One of the biggest reasons patients hesitate about visiting the dentist is because of the merciless shots injected into your gums to numb them. In fact, without those shots of dental anaesthesia, most people would not make it through the procedure. The number of shots depends on the procedure you’re booked for, how many teeth you need fixed and the skill of your dentist. It’s usually uncomfortable but not necessarily painful and once they’ve their work, you’re one step ahead towards good oral health.
Purpose of Dental anaesthesia
The purpose of dental anaesthesia is to numb the gums. It does so by blocking the nerves in your teeth from signalling your brain. When you have a tooth ache, for example, it’s usually the result of your nerves quickly sending signals to your brain that something is wrong with your tooth. When your gums are numb, the signal doesn’t go out. This is excellent because the type of work and the machines that dentists use to fix your teeth will cause excruciating pain if it wasn’t for anaesthesia. Dental anaesthesia usually consists of the anaesthetic, preservatives and vasoconstrictor but only in some procedures, not all.
You should note that there is a big difference between local and general anaesthesia. When it’s local, it is meant to numb a local region or only one part of the body. The rest of your body parts maintain sensation. Local anaesthetic is used in procedures where the person being operated upon is awake. It’s used in many operations but one of its most popular applications is in dentistry. General anaesthesia on the other hand, renders you unconscious until the procedure is over. The general kind used to be used on children when they had to have multiple tooth extractions. However, because of the dangerous effects general anaesthesia might have on both adults and children, it has become a somewhat outdated practice.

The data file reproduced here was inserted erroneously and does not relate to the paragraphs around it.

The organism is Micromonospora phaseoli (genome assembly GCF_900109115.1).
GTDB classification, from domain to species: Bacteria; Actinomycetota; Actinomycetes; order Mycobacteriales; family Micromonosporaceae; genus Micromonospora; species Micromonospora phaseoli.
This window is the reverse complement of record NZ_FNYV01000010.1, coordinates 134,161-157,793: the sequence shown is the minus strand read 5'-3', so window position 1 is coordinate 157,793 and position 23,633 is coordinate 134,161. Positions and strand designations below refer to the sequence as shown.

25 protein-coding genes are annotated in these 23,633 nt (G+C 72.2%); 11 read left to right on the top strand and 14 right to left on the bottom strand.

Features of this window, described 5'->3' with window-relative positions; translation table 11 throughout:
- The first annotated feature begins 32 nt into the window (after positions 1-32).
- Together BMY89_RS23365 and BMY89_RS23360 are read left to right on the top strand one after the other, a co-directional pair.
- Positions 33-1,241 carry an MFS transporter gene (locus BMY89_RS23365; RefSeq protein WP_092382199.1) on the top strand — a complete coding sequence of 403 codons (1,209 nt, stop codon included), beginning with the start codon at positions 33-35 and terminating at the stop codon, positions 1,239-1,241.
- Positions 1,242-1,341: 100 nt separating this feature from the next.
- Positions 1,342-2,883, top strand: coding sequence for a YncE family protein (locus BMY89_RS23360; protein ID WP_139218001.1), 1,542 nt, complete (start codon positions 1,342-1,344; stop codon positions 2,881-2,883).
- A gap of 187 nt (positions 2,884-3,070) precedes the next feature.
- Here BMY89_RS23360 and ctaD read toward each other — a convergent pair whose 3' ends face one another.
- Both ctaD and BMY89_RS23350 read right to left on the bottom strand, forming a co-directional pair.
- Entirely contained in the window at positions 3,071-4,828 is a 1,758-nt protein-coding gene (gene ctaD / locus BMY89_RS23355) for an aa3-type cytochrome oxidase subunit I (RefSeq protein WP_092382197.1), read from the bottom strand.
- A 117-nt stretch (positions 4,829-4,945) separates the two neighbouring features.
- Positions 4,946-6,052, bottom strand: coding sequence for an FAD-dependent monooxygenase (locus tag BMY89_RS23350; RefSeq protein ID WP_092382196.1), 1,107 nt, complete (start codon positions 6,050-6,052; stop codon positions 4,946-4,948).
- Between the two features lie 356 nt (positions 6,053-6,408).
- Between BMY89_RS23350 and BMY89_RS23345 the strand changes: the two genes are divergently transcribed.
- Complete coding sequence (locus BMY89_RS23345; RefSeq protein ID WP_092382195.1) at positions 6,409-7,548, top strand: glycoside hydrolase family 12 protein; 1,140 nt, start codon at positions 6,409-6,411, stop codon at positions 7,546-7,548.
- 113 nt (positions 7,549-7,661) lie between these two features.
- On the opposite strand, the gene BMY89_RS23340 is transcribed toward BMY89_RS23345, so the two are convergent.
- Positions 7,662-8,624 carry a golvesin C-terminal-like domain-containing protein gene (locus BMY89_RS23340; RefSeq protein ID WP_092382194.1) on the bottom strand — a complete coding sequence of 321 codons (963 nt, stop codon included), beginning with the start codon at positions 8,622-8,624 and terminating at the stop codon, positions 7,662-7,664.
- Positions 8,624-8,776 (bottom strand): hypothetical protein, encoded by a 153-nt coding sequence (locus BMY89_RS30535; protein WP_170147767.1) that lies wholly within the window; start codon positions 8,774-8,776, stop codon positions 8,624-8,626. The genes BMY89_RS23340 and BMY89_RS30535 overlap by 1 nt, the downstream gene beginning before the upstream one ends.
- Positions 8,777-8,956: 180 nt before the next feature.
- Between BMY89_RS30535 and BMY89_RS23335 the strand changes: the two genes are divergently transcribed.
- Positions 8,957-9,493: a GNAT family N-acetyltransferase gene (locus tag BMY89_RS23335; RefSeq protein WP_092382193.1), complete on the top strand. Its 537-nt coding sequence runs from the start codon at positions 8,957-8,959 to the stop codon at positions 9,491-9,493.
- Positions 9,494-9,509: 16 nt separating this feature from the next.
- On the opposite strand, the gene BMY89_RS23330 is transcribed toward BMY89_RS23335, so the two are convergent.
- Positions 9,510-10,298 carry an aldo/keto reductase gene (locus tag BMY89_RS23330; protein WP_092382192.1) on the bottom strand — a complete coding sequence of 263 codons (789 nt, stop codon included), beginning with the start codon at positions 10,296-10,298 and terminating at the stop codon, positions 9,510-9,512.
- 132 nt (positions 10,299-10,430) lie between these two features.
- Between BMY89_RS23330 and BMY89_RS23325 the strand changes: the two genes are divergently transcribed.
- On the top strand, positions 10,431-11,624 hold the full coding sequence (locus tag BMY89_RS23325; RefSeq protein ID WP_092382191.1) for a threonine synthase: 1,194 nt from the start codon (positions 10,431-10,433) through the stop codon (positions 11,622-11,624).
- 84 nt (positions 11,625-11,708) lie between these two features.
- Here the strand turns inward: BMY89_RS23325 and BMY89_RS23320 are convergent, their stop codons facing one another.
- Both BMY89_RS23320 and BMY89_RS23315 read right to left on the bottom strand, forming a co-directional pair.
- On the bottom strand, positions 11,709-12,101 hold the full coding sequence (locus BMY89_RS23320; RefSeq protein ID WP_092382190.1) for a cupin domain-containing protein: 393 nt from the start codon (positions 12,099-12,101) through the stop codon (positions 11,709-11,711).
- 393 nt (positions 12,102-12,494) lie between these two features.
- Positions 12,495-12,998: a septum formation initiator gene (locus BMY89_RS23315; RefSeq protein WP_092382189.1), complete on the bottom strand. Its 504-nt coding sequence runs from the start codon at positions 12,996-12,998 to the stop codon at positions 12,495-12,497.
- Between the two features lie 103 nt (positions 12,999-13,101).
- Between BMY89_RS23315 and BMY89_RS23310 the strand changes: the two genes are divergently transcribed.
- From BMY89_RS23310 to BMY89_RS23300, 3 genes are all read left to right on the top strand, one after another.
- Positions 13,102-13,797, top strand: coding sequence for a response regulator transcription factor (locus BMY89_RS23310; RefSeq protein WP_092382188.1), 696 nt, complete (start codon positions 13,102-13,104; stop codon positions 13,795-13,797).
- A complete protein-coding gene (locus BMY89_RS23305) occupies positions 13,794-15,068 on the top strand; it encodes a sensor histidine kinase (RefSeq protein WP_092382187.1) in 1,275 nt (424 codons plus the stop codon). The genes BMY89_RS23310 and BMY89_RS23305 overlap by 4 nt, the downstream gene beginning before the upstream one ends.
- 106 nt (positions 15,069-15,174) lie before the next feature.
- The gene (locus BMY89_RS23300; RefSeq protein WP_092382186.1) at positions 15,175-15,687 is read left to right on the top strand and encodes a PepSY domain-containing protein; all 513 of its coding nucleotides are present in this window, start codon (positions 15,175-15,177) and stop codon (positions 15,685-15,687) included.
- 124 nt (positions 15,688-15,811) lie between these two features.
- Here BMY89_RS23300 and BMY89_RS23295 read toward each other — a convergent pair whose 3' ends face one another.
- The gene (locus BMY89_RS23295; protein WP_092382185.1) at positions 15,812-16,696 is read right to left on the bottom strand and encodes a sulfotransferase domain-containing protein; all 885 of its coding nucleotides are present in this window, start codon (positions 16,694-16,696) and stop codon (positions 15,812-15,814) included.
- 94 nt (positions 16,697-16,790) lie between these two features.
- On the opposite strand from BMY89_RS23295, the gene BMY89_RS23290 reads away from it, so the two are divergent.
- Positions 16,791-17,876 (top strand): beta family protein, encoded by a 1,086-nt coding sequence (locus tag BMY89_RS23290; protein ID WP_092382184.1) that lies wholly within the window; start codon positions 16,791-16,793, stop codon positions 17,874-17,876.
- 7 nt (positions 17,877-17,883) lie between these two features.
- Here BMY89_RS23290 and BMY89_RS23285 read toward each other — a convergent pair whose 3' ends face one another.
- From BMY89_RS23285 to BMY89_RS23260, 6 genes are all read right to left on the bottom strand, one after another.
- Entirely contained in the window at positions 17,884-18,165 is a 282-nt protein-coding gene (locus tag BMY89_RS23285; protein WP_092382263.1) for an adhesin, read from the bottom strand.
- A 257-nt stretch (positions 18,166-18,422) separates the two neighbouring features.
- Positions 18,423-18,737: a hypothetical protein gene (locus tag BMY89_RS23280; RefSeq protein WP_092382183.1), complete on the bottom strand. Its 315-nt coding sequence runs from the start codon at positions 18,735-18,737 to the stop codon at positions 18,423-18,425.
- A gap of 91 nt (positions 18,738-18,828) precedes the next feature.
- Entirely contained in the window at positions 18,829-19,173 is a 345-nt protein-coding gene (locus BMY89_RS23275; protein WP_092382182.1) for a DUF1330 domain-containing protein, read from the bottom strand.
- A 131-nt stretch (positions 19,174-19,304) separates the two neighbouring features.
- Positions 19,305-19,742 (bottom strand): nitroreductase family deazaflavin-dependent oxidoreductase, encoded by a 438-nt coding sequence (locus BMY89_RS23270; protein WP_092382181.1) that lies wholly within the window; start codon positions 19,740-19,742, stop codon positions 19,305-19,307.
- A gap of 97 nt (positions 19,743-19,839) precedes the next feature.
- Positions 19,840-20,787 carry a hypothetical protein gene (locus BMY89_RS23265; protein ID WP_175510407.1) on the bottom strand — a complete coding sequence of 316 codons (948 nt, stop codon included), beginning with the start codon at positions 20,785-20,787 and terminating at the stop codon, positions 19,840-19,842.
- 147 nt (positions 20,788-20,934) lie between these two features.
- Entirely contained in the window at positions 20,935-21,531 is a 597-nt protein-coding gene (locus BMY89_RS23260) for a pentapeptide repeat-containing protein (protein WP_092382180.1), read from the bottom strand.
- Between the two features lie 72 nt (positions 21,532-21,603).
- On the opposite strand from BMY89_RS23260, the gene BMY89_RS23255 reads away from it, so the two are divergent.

When is Dental anaesthesia applied?
Dental anaesthesia is used on patients who need teeth extracted, dental implants fitted, veneers installations and dental fillings done. Although it numbs the area being operated on, you can expect to feel pressure or movement during the process.
The side effects are not harmful and will last a few hours at the most. You are likely to experience a numb tongue, a feeling of swelling and minor muscle spasms. In some cases, patients say they’ve experienced dizziness and blurry vision. Make sure none of these symptoms last for more than 24 hours. If they do, consult with your dentist as soon as you can. This is because unending symptoms caused by dental anaesthesia have led to heart attacks and seizures in rare cases. It is also common to experience pain after it wears off. Although common, you should still tell your dentist about it as well. The pain can range from dull to unbearable. In either case, your dentist will send you home with prescribed painkillers. He or she might also recommend over-the-counter gels or ointment that contains anaesthesia to ease the discomfort or pain.